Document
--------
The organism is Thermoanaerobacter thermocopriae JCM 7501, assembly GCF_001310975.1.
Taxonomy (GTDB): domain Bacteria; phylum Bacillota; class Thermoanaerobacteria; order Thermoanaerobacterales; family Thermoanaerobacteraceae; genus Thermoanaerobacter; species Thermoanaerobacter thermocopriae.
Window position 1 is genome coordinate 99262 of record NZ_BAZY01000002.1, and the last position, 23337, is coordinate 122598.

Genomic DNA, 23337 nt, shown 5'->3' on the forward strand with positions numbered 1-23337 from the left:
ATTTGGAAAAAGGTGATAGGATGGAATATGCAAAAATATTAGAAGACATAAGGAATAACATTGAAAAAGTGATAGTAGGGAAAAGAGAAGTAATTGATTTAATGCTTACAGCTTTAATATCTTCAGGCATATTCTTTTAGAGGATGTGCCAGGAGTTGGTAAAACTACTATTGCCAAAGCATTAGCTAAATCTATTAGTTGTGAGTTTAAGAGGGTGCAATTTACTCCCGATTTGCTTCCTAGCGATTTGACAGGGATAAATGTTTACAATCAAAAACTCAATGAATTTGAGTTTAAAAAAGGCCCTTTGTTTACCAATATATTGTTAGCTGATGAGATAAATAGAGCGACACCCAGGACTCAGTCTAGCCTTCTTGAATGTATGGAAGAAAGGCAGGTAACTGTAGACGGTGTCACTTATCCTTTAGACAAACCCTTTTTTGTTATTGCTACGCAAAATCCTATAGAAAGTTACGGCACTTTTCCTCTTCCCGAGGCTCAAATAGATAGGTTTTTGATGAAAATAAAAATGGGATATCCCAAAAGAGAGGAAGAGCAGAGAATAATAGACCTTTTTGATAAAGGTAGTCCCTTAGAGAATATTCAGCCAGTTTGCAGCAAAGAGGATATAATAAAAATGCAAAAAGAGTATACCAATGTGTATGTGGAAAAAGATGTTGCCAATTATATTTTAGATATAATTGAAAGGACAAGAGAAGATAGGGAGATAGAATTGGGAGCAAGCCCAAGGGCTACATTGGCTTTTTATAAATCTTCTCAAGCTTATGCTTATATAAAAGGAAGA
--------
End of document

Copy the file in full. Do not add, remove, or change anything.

The organism is Thermoanaerobacter thermocopriae JCM 7501, assembly GCF_001310975.1.
Taxonomy (GTDB): domain Bacteria; phylum Bacillota; class Thermoanaerobacteria; order Thermoanaerobacterales; family Thermoanaerobacteraceae; genus Thermoanaerobacter; species Thermoanaerobacter thermocopriae.
Window position 1 is genome coordinate 99262 of record NZ_BAZY01000002.1, and the last position, 23337, is coordinate 122598.

Genomic DNA, 23337 nt, shown 5'->3' on the forward strand with positions numbered 1-23337 from the left:
ATTTGGAAAAAGGTGATAGGATGGAATATGCAAAAATATTAGAAGACATAAGGAATAACATTGAAAAAGTGATAGTAGGGAAAAGAGAAGTAATTGATTTAATGCTTACAGCTTTAATATCTTCAGGCATATTCTTTTAGAGGATGTGCCAGGAGTTGGTAAAACTACTATTGCCAAAGCATTAGCTAAATCTATTAGTTGTGAGTTTAAGAGGGTGCAATTTACTCCCGATTTGCTTCCTAGCGATTTGACAGGGATAAATGTTTACAATCAAAAACTCAATGAATTTGAGTTTAAAAAAGGCCCTTTGTTTACCAATATATTGTTAGCTGATGAGATAAATAGAGCGACACCCAGGACTCAGTCTAGCCTTCTTGAATGTATGGAAGAAAGGCAGGTAACTGTAGACGGTGTCACTTATCCTTTAGACAAACCCTTTTTTGTTATTGCTACGCAAAATCCTATAGAAAGTTACGGCACTTTTCCTCTTCCCGAGGCTCAAATAGATAGGTTTTTGATGAAAATAAAAATGGGATATCCCAAAAGAGAGGAAGAGCAGAGAATAATAGACCTTTTTGATAAAGGTAGTCCCTTAGAGAATATTCAGCCAGTTTGCAGCAAAGAGGATATAATAAAAATGCAAAAAGAGTATACCAATGTGTATGTGGAAAAAGATGTTGCCAATTATATTTTAGATATAATTGAAAGGACAAGAGAAGATAGGGAGATAGAATTGGGAGCAAGCCCAAGGGCTACATTGGCTTTTTATAAATCTTCTCAAGCTTATGCTTATATAAAAGGAAGA